Google woos cloud developers with new tools

Google now offers debugging, tracing and monitoring tools for apps running on Google Cloud Platform

If the key to winning cloud business is to earn the approval of developers, as pundits say, then Google is busy wooing programmers with a new set of tools for its cloud platform.

"This transition to cloud computing over the past few years has actually been a setback for developers when it comes to the tools and components for building software. Most of the models were designed for packaged software, whether they are debuggers, tracers or profilers," said Brian Goldfarb, Google's head of marketing for its Cloud Platform. "We're focusing on bringing modern programming concepts to cloud development."

At the Google I/O user conference, being held this week in San Francisco, the company has unveiled debugging, tracing and monitoring tools designed to help developers better understand how their apps are running on Google's hosted services.

It has also unveiled a number of new tools to aid in creating mobile applications.

The development tools can help programmers and administrators more quickly determine why, for instance, a program running on Google App Engine may be running slow, or why a database may be returning a large number of errors.

One service, Google Cloud Monitoring, provides a dashboard and set of metrics for watching the performance of applications on the Google Cloud. The service is based on technology from Stackdriver, which Google acquired in May.

Cloud Monitoring can provide operational details about a wide array of Web infrastructure software, including Web and application servers such as Apache, Nginx, Tomcat and Microsoft's Internet Information Services, as well as for database and caching software such as MongoDB, MySQL, Redis and Elasticsearch.

Other new Google services will allow developers to dig more deeply into their programs for further analysis.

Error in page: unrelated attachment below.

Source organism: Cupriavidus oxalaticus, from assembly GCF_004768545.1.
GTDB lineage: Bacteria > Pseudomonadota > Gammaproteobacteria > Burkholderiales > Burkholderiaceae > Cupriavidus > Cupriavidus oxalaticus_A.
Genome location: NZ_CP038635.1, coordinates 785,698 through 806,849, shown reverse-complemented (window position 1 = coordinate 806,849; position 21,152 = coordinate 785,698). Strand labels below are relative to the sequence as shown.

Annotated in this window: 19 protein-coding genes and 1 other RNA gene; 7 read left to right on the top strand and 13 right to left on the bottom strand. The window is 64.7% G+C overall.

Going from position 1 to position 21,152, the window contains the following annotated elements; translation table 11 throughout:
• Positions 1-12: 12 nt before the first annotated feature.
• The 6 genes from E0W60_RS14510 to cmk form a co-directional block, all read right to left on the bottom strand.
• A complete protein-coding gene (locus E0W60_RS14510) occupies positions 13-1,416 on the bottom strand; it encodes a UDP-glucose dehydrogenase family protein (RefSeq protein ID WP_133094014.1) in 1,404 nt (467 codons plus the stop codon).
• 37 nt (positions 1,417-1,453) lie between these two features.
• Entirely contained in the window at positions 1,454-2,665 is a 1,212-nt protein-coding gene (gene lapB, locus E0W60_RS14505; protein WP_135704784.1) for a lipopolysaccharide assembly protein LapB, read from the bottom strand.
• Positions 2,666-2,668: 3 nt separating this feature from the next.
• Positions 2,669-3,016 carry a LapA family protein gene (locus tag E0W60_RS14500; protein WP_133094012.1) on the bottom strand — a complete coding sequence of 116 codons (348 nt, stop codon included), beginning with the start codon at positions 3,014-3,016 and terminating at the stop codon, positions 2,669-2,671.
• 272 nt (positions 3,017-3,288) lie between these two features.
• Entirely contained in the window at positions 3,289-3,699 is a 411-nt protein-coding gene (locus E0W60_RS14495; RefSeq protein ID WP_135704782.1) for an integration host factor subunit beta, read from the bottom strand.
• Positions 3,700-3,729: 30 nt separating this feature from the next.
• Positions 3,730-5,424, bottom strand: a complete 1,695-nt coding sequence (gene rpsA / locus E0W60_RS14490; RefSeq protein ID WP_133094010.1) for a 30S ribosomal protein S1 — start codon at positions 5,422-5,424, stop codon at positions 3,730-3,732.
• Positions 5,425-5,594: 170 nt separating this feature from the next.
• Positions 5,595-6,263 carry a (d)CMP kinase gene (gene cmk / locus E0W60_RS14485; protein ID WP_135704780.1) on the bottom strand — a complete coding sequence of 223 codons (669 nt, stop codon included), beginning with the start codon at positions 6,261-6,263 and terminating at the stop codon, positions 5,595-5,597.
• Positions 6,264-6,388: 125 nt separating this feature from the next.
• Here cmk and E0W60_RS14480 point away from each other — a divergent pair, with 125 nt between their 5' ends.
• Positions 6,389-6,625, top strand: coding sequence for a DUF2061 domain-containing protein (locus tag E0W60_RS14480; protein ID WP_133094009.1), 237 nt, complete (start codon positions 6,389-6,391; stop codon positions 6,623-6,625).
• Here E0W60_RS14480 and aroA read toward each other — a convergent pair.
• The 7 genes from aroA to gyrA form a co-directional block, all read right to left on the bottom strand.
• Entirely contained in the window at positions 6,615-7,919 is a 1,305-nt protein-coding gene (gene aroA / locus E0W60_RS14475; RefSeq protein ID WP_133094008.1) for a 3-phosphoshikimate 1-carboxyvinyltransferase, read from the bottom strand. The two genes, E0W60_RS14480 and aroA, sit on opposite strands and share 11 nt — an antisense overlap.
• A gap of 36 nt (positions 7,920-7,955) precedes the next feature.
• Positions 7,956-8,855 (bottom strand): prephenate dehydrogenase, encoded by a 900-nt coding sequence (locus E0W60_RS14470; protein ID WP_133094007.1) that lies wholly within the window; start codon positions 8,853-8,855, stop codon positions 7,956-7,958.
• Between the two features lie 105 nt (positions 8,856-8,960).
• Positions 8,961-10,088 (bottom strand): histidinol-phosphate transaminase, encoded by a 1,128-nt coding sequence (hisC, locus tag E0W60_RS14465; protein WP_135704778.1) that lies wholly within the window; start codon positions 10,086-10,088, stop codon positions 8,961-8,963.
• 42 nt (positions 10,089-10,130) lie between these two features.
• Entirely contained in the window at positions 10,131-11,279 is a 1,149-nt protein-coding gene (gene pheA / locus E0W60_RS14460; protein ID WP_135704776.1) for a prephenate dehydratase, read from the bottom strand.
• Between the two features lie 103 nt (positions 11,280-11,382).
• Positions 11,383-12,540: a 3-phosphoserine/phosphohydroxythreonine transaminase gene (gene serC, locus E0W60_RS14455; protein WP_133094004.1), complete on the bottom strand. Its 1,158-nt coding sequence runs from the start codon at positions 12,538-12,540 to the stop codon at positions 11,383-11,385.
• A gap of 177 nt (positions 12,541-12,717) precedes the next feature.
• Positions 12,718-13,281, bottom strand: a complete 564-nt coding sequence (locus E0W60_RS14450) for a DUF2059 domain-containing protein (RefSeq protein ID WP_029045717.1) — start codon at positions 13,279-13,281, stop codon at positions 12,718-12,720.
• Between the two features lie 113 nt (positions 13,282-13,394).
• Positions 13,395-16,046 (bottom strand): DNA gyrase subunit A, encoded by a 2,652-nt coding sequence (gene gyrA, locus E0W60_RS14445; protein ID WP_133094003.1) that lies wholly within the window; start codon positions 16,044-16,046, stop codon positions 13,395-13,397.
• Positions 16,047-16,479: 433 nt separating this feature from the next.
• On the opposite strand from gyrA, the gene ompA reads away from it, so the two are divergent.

Cloud Trace details how an application processes requests and the latency time it takes for executing these tasks.

Cloud Debugger offers a full stack trace, allowing developers to add watch points to their programs that will provide the state of a program at specific points of operation.

"The users never know you are debugging an application. There's no performance impact at all, but you can see local variables and have insight into the entire call stack," Goldfarb said.

Google has also ramped up a number of services for mobile applications, not surprising since mobile apps are a growing part of the Google Cloud business, Goldfarb said.

The Google Cloud Platform is used by both Snapchat, a messaging service favored by young people, and by a mobile voting application built for "Rising Star," the U.S. televised singing competition.

At the conference, the company demonstrated its Google Cloud Save, which provides an API (application programming interface) for hosting user data in the cloud. At the conference, the company demonstrated how the service can make its data easily accessible from the Google App Engine or Google Compute Engine.

The company's editor for writing Android programs, called Android Studio, has been updated as well, to allow mobile programs to easily hook into back-end services that run on Google App Engine. Android Studio also has templates to connect with Java Servlet, Java Endpoints and Google Cloud Messaging.

Joab Jackson covers enterprise software and general technology breaking news for The IDG News Service. Follow Joab on Twitter at @Joab_Jackson. Joab's e-mail address is Joab_Jackson@idg.com

Tags application developmentGoogleGoogle I/Odevelopment platformssoftwareinternetcloud computingInfrastructure servicesDevelopment tools

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